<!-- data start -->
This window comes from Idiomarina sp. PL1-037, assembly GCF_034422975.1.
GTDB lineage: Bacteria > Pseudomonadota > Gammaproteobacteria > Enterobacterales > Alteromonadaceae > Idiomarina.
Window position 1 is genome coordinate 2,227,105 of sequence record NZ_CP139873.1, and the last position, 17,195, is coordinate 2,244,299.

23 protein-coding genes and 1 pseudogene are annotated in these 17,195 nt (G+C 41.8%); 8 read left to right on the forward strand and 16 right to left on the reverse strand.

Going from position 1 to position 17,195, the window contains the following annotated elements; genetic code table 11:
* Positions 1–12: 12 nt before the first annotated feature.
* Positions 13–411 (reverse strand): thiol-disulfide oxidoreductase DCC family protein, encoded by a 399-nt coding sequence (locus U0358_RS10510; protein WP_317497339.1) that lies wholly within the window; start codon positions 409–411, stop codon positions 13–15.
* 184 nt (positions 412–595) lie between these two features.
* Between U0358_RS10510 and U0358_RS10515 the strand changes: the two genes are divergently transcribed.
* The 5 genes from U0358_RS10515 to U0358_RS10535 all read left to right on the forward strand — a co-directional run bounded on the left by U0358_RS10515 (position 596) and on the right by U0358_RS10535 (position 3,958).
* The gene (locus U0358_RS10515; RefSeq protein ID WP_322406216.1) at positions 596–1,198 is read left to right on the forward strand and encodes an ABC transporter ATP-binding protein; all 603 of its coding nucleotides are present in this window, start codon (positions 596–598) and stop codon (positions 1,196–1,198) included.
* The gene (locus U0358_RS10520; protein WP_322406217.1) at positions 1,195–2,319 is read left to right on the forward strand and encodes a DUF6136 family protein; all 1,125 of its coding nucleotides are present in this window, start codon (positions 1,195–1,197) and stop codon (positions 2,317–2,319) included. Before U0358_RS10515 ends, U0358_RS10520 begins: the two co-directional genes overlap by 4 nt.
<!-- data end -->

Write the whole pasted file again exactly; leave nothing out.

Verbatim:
This window comes from Idiomarina sp. PL1-037, assembly GCF_034422975.1.
GTDB lineage: Bacteria > Pseudomonadota > Gammaproteobacteria > Enterobacterales > Alteromonadaceae > Idiomarina.
Window position 1 is genome coordinate 2,227,105 of sequence record NZ_CP139873.1, and the last position, 17,195, is coordinate 2,244,299.

23 protein-coding genes and 1 pseudogene are annotated in these 17,195 nt (G+C 41.8%); 8 read left to right on the forward strand and 16 right to left on the reverse strand.

Going from position 1 to position 17,195, the window contains the following annotated elements; genetic code table 11:
* Positions 1–12: 12 nt before the first annotated feature.
* Positions 13–411 (reverse strand): thiol-disulfide oxidoreductase DCC family protein, encoded by a 399-nt coding sequence (locus U0358_RS10510; protein WP_317497339.1) that lies wholly within the window; start codon positions 409–411, stop codon positions 13–15.
* 184 nt (positions 412–595) lie between these two features.
* Between U0358_RS10510 and U0358_RS10515 the strand changes: the two genes are divergently transcribed.
* The 5 genes from U0358_RS10515 to U0358_RS10535 all read left to right on the forward strand — a co-directional run bounded on the left by U0358_RS10515 (position 596) and on the right by U0358_RS10535 (position 3,958).
* The gene (locus U0358_RS10515; RefSeq protein ID WP_322406216.1) at positions 596–1,198 is read left to right on the forward strand and encodes an ABC transporter ATP-binding protein; all 603 of its coding nucleotides are present in this window, start codon (positions 596–598) and stop codon (positions 1,196–1,198) included.
* The gene (locus U0358_RS10520; protein WP_322406217.1) at positions 1,195–2,319 is read left to right on the forward strand and encodes a DUF6136 family protein; all 1,125 of its coding nucleotides are present in this window, start codon (positions 1,195–1,197) and stop codon (positions 2,317–2,319) included. Before U0358_RS10515 ends, U0358_RS10520 begins: the two co-directional genes overlap by 4 nt.